Engineering Students Qualify for International Robotics Competition
Twelve engineering students from the University of Sheffield have qualified for the MATE International ROV Competition 2018 which will be taking place in Seattle, USA in June 2018.
The competition asks for teams of students to design and build a Remotely Operated Vehicle (ROV) to carry out specific tasks underwater. Like in previous years, there are a number of technical requirements that the ROV has to meet, such as size dimensions or mass.
This year, team are focusing on creating an underwater ROV which can be used to investigate wreckage, explore seabed or support in construction of underwater structures.
Teams from all over the world will be taking part in the competition, not only building their own unique robots but also functioning like a real life company, taking into consideration manufacturing, funding and marketing their design as potential product for design in industry.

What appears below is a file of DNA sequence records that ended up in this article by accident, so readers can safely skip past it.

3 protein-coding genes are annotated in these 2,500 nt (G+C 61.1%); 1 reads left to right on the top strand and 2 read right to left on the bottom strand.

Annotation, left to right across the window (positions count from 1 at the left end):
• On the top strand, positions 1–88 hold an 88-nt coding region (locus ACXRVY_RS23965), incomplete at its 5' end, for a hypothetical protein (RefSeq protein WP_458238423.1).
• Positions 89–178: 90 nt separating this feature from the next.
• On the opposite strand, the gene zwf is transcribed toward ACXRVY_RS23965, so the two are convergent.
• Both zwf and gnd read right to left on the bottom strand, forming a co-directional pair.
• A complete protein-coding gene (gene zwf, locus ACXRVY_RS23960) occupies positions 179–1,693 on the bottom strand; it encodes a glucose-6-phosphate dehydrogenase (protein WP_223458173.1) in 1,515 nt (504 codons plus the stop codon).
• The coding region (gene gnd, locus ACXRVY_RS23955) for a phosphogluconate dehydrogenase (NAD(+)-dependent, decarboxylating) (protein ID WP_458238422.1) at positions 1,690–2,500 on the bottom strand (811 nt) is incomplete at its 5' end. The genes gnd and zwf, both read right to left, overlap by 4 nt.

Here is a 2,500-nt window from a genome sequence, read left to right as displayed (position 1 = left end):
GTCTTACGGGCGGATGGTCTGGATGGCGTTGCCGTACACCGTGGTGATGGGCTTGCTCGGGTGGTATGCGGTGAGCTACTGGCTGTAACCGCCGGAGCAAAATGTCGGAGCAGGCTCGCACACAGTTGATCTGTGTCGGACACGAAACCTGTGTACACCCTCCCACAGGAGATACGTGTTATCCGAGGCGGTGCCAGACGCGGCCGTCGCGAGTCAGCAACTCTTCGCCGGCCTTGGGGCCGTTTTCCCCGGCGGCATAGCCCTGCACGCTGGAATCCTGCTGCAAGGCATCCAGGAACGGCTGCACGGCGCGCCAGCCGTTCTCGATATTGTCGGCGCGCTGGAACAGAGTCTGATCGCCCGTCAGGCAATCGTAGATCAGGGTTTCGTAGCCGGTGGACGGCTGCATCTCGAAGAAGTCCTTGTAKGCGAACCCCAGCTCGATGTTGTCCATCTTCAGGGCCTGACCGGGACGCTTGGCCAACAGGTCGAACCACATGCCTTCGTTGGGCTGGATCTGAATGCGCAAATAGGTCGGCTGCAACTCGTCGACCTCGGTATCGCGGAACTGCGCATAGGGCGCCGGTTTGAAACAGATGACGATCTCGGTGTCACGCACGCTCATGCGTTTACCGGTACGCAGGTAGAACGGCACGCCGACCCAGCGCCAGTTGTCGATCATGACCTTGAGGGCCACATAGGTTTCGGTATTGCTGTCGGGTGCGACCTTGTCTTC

Khaled Saad, Team Leader and a MEng Mechatronics and Robotics Engineering student, said: “Last year the team became the first team from England to qualify for the international competition. Being the first English team, we wanted to go for a name that was something ‘British’ so we went for Avalon from the Arthurian legend.
“This year we’re hoping to achieve a position within the top 10 teams.”
Team Avalon is made up of students from a range of Engineering disciplines from the University, including the Departments of: Automatic Control and Systems Engineering, Electrical and Electronic Engineering, Aerospace Engineering, and Mechanical Engineering.
The team have been working with Farnell element14, a distributor of technology products, services and solutions for electronic system design, maintenance and repair, to build the robot. Farnell will be providing the project with the electrical components the team needs.
Khaled said: “Working with Farnell has had a huge impact on the project because it allows us to achieve more by gaining access to better parts and equipment.
“We often utilise the knowledge learned at the University to solve the technical problems we face in the competition. Being in the University also allows us access to a lot of resources and people who can help us with all aspects of the project. Working on this competition allows us to apply the theoretical knowledge we learn in University in practice.”